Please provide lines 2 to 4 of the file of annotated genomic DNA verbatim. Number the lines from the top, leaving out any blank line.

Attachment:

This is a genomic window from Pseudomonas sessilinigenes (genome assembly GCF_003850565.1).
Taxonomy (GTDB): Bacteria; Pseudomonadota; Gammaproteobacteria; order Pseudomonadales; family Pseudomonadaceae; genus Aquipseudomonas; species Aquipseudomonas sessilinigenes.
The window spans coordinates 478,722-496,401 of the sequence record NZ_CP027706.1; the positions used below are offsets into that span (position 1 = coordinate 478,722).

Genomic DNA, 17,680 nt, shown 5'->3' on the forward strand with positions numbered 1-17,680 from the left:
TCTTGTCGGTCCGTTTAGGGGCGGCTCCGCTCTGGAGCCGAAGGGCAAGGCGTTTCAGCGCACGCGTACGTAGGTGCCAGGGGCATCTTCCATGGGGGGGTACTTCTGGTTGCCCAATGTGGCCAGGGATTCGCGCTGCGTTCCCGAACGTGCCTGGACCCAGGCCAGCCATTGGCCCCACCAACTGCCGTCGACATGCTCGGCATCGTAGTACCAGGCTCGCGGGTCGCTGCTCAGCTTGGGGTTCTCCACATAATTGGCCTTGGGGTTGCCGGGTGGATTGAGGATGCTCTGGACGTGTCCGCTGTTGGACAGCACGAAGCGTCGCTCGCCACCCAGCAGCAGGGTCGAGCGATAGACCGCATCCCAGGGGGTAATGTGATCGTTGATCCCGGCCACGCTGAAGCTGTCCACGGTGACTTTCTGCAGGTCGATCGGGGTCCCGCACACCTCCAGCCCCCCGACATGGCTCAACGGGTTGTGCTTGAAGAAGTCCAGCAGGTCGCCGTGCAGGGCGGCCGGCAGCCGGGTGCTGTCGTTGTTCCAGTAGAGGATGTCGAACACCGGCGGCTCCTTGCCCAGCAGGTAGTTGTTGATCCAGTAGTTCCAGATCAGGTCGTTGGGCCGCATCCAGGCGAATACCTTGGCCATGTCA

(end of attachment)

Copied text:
Taxonomy (GTDB): Bacteria; Pseudomonadota; Gammaproteobacteria; order Pseudomonadales; family Pseudomonadaceae; genus Aquipseudomonas; species Aquipseudomonas sessilinigenes.
The window spans coordinates 478,722-496,401 of the sequence record NZ_CP027706.1; the positions used below are offsets into that span (position 1 = coordinate 478,722).

Genomic DNA, 17,680 nt, shown 5'->3' on the forward strand with positions numbered 1-17,680 from the left: